Indeed, historian Robert Palmer said that one item may lead to another, though unrelated, just as fascinating, item. 

   At one of the booths at the Ranch Round Up, Old West Collectibles, from Guthrie, Oklahoma, Mr. Balsiger rose from his chair and walked toward a collection of western antiques on the far table. "Lemme give you somethin'. Here's an old pouch, it's very old, of tobacco. The cowboys used to put it in their front shirt pocket, and the string would hang out over the edge. They would reach in there for some tobacco, and they'd roll their cigarettes, just like this," he said, holding his left palm upward, as if holding paper, and pretending to roll a cigarette with his right fingers. "They'd lick the edge and twist each end," he said, bringing the imaginary cigarette to his lips, and then twisting the tips with his index fingers and thumbs, effectively taking me into an imaginary world as brilliantly as a mime would. 

   He handed me the pouch. "That's for you," he said. It was a cotton bale of smoking tobacco from the Durham company. It was open and empty, the paper band torn, and who knows how many decades ago someone, a poor old soul addicted to tobacco, tore the band and commenced a-rolling a satisfying cig. The string he mentioned was still on it, and it was yellow. It contained, still, a few pieces of leaves, and smelled fragrantly of tobacco -- the only merit of the plant. I thanked him profusely for the opportunity to learn more about a part of history, tragic to the lungs though it might be to those addicted to tobacco.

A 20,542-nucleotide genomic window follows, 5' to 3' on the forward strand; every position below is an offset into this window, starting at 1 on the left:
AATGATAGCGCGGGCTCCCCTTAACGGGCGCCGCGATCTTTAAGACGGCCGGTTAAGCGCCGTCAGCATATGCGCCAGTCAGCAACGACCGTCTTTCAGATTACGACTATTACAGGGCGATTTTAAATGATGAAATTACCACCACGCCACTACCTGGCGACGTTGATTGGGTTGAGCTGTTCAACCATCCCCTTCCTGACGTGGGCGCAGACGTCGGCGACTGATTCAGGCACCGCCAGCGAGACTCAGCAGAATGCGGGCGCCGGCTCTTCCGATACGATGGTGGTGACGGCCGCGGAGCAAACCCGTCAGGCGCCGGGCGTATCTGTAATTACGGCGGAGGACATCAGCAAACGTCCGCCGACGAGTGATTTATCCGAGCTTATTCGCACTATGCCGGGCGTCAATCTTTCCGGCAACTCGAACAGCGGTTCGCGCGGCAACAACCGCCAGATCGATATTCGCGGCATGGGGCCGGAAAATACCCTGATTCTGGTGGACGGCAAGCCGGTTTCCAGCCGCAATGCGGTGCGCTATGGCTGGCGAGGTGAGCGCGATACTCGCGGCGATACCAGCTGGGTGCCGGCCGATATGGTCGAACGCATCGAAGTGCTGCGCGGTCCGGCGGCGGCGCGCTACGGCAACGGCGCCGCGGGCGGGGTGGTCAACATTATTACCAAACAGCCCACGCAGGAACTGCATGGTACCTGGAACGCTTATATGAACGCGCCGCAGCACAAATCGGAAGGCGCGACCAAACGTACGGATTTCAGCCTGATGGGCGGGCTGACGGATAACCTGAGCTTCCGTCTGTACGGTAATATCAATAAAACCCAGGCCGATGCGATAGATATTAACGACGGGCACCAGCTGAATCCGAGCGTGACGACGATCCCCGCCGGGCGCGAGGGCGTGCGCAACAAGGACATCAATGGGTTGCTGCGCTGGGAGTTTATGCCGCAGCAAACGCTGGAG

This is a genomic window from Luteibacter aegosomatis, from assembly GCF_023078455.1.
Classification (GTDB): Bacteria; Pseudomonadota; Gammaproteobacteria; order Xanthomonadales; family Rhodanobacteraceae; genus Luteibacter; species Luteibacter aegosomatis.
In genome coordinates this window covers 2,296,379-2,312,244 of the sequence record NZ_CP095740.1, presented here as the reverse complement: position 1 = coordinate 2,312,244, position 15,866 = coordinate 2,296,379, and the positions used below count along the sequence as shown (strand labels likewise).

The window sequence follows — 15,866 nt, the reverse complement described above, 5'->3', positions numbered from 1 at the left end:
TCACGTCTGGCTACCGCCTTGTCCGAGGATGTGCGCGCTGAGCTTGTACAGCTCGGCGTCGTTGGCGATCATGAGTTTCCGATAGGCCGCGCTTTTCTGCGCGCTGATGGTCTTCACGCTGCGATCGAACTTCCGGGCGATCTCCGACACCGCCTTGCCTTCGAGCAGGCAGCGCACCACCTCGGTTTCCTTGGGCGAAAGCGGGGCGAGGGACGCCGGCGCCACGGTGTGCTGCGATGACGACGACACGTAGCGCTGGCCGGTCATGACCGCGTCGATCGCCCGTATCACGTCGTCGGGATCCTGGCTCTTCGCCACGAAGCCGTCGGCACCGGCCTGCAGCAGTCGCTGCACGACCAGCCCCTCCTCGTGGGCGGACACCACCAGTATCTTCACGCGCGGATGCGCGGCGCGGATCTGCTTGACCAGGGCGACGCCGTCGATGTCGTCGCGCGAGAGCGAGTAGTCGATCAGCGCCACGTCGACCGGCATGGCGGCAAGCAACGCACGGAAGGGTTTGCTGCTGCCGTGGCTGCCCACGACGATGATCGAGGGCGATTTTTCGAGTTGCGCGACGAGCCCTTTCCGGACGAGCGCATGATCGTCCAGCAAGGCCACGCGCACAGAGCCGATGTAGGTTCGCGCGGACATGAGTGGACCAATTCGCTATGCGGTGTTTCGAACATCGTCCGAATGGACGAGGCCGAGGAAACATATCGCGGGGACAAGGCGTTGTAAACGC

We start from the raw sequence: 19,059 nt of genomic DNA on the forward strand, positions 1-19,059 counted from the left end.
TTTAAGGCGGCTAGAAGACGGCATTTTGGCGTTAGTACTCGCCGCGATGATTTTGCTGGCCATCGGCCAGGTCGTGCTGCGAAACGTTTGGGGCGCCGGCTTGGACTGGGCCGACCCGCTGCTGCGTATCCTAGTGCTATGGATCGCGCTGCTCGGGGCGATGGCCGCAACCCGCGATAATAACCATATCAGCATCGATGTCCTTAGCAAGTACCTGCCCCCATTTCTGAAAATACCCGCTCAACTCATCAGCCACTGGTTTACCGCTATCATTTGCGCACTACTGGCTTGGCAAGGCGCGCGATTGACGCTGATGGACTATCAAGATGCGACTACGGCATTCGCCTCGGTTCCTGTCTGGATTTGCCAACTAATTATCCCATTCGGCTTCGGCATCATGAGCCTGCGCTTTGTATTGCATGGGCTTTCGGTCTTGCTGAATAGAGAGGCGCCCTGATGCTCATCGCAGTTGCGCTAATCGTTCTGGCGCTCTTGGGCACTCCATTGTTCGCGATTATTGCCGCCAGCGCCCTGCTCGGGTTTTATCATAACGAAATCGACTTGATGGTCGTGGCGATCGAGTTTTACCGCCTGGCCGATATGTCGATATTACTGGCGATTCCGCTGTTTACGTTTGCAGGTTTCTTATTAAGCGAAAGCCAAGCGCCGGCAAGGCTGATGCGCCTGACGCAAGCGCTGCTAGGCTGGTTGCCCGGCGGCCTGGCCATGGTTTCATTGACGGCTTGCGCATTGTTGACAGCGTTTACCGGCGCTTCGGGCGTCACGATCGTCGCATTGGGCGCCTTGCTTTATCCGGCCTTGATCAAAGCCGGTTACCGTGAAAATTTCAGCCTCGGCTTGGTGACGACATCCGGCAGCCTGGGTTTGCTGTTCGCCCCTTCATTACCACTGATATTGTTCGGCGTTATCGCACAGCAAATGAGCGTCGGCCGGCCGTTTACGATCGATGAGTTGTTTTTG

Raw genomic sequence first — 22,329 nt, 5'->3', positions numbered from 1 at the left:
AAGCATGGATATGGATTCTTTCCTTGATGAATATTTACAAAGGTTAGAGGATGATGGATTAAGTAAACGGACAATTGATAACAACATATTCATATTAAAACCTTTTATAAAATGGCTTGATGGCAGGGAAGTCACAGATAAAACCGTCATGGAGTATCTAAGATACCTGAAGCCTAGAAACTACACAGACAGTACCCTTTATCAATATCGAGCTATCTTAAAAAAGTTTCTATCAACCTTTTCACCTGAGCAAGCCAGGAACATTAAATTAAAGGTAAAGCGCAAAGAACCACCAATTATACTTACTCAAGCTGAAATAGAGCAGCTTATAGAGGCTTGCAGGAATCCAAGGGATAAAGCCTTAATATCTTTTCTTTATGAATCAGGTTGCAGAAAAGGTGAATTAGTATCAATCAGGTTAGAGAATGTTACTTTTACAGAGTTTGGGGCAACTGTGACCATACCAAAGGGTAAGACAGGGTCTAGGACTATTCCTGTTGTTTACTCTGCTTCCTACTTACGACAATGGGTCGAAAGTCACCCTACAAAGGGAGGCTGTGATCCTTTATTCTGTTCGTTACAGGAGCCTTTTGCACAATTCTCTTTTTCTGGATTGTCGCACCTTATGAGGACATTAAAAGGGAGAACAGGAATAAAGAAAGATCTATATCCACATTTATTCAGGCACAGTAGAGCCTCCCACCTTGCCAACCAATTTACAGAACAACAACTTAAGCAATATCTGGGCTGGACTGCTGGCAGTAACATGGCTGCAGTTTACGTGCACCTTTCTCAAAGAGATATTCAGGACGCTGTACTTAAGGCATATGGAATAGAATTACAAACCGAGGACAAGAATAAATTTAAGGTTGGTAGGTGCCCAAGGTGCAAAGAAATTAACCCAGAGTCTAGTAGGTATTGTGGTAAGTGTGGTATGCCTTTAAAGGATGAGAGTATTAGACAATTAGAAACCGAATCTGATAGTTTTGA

Durham tobacco pouch, a gift from an Oklahoman historian.

Red Nikon D3200, f3.2, 105mm, -1.33ev, flash, ISO110, cropped in the digital darkroom.


    In addition, it is known by the text printed on some of the bands glued around the pouches, that the Red Cross provided the pouches of tobacco to the troops during World War I. They ceased selling pouches by 1980, after quite a long run. 

   But back at the booth, I turned to Mr. Balsiger's friend and asked her, "Those seven-and-a-halfs?" She sat in a chair next to the white leather boots on the floor, catching her head as it lopped over, trying to keep from falling asleep. Aware of me looking at her, she woke herself up, eyes widened, and said, "Huh?"
   
  "The boots on the floor next to you, are they for sale?" I felt regretful to disturb her sleep and hoped she would welcome having something to do.

 "Uh, yeah, and they are seven-and-a-half. Wanna try them on?" she asked, stifling a yawn. "Sit yourself right here," she said, getting up from her chair, "so you can try them on."